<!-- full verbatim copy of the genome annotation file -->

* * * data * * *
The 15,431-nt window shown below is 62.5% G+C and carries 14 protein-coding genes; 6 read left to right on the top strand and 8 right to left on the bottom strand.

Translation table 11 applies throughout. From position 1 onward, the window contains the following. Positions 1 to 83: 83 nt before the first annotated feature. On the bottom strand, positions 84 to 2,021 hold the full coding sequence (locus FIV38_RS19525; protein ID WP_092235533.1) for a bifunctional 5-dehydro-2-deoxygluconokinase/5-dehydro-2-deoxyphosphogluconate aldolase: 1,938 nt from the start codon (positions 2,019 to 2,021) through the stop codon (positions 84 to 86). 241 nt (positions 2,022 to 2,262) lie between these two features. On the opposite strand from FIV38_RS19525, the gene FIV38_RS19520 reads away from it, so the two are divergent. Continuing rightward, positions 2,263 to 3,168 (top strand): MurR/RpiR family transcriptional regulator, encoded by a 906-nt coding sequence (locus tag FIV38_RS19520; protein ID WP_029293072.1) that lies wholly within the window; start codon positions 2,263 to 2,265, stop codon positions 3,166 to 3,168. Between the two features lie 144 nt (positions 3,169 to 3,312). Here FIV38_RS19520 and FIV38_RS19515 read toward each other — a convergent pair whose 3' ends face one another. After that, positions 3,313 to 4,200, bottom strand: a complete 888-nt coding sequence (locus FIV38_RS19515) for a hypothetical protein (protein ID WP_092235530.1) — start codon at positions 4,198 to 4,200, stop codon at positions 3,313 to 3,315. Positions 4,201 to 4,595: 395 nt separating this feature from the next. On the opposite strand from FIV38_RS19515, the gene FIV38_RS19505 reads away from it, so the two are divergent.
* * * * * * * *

The 15,431-nt window shown below is 62.5% G+C and carries 14 protein-coding genes; 6 read left to right on the top strand and 8 right to left on the bottom strand.

Translation table 11 applies throughout. From position 1 onward, the window contains the following. Positions 1 to 83: 83 nt before the first annotated feature. On the bottom strand, positions 84 to 2,021 hold the full coding sequence (locus FIV38_RS19525; protein ID WP_092235533.1) for a bifunctional 5-dehydro-2-deoxygluconokinase/5-dehydro-2-deoxyphosphogluconate aldolase: 1,938 nt from the start codon (positions 2,019 to 2,021) through the stop codon (positions 84 to 86). 241 nt (positions 2,022 to 2,262) lie between these two features. On the opposite strand from FIV38_RS19525, the gene FIV38_RS19520 reads away from it, so the two are divergent. Continuing rightward, positions 2,263 to 3,168 (top strand): MurR/RpiR family transcriptional regulator, encoded by a 906-nt coding sequence (locus tag FIV38_RS19520; protein ID WP_029293072.1) that lies wholly within the window; start codon positions 2,263 to 2,265, stop codon positions 3,166 to 3,168. Between the two features lie 144 nt (positions 3,169 to 3,312). Here FIV38_RS19520 and FIV38_RS19515 read toward each other — a convergent pair whose 3' ends face one another. After that, positions 3,313 to 4,200, bottom strand: a complete 888-nt coding sequence (locus FIV38_RS19515) for a hypothetical protein (protein ID WP_092235530.1) — start codon at positions 4,198 to 4,200, stop codon at positions 3,313 to 3,315. Positions 4,201 to 4,595: 395 nt separating this feature from the next. On the opposite strand from FIV38_RS19515, the gene FIV38_RS19505 reads away from it, so the two are divergent.